Use these weather science centers to help your students learn more about the different types of weather that occurs in our world.
We have created this set of six weather science centers to give your primary students some practice with identifying and understanding simple types of weather in our world. Students will use reading, writing and math skills to complete the activities at each center.
**You will find all of the resources described below from this collection in one easy download at the very bottom of this post titled “Science Weather Centers”.
We suggest that you read aloud some age appropriate books about weather before having students work at these centers. You will also need to do a lesson on reading a thermometer and perhaps even graphing if your students haven’t yet done that.
Another idea we like for sets of centers like this, is to have one center be completely for independent reading. Check out lots of books related to weather and leave them in a basket at the center. You might even include some type of open-ended “What I Learned From My Independent Reading Today” page so that they can write about anything new they learned about weather during their reading. These can be shared at the end of the week.
- Future Meteorologist – At this center students will make observations about what they see outside and then compare it to the real weather forecast for where they live. If you have a volunteer in your classroom, you might want to think about having that adult take groups of students outside to feel and view the weather conditions. Then, they return to the classroom and check the weather forecast on tablets or computers. (If your students don’t have access to these, simply print out the forecast for them and leave it at the center for them to use.)
- Weather Flapbook – This flapbook has students describing and illustrating four simple weather terms: sun, wind, rain & snow.
- Ready for the Weather – This sorting center has students use their reasoning skills to match the outfits or clothing items with the specific weather type listed. After completing the sort, students choose one picture card and write about why that particular outfit or clothing item is important for the type of weather they sorted it under.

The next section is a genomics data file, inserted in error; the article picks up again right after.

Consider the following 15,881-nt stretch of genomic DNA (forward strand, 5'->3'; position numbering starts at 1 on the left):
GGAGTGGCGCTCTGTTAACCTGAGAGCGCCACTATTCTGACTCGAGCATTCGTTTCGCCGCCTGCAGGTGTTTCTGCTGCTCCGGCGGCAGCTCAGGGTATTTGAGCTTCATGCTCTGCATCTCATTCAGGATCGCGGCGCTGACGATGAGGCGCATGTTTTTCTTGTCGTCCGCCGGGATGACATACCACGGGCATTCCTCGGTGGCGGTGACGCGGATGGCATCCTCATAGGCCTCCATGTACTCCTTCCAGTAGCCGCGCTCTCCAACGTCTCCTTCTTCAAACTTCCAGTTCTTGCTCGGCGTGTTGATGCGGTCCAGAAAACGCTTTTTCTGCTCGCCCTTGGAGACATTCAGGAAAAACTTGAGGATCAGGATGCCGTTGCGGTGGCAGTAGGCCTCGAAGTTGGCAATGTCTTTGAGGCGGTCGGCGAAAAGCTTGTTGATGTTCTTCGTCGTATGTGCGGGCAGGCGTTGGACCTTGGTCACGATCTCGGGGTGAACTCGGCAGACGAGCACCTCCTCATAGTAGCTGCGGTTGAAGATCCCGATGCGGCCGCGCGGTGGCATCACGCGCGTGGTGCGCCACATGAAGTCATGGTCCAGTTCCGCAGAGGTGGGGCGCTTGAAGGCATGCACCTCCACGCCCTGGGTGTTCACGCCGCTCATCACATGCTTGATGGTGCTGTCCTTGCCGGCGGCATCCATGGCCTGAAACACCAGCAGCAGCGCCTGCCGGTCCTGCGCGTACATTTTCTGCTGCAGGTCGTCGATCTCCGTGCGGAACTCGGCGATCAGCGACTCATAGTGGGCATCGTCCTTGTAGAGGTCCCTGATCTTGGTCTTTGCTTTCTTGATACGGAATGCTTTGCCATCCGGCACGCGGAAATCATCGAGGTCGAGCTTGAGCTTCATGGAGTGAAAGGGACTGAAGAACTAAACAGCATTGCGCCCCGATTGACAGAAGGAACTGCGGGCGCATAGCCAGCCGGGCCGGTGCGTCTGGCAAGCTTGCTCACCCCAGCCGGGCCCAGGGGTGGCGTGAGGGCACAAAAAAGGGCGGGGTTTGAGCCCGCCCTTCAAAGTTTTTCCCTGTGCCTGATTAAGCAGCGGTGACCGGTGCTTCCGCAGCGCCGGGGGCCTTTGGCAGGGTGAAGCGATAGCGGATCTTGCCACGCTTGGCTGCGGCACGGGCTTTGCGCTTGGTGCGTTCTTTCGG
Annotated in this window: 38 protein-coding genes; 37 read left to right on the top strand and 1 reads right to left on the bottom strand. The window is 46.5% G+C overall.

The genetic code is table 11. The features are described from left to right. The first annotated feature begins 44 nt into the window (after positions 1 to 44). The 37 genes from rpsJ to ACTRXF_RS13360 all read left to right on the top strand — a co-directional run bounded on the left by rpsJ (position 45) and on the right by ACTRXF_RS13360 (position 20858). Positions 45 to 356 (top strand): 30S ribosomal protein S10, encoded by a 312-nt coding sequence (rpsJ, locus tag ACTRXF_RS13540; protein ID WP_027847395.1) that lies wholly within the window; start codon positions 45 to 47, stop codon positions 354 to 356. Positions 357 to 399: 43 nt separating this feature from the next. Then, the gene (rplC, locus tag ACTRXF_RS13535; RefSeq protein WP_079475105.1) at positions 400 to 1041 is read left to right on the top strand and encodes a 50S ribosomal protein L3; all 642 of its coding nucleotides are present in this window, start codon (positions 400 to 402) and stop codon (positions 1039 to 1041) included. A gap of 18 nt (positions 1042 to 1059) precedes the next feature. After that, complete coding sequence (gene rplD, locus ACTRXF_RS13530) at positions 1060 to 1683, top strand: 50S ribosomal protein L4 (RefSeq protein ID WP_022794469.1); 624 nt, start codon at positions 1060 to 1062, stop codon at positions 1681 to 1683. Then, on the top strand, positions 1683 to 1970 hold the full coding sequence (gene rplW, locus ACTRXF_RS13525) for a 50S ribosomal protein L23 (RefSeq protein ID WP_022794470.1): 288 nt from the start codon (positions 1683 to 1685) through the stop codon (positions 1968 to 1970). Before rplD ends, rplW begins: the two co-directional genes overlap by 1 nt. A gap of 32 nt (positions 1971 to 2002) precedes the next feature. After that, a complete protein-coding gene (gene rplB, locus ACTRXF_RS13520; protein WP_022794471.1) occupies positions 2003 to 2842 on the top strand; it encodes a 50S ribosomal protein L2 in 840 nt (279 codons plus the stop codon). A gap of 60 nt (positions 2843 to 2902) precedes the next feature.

- Make a Match – This set of cards was created so that students match weather types to their definitions, illustrations and even appropriate clothing for a particular type of weather. Choose the cards you feel best fit the level of your students to create matching pairs, or have them match all four cards.
- What’s the Temperature? – At this center students practice reading thermometers. This is played as a memory game where all the cards are turned down. Students match a thermometer card with a matching temperature card.
- Graphing the Weather – At this center students use a set of information provided to create a graph for the weather in a fictional first two weeks of March. Once the graph has been completed, they will answer a set of questions by looking at the graph they created. We have provided two different options for graphing (each contains its own unique Weather Record card (2 per page). One option has students graphing actual temperatures for each day. The other has students graphing numbers of days of different weather types. NOTE: We have also provided a page of blank Weather Record cards so that you have the option of asking your students to graph actual weather during your study.
You will find this entire weather science centers collection here in one easy download:
Want the resources without the background formatting to save some ink? We have also provided this set with a white background. You will find that version here: Science Weather Centers (White Background)
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If you are looking for a few weather books to add to your library, take a look at these from Amazon: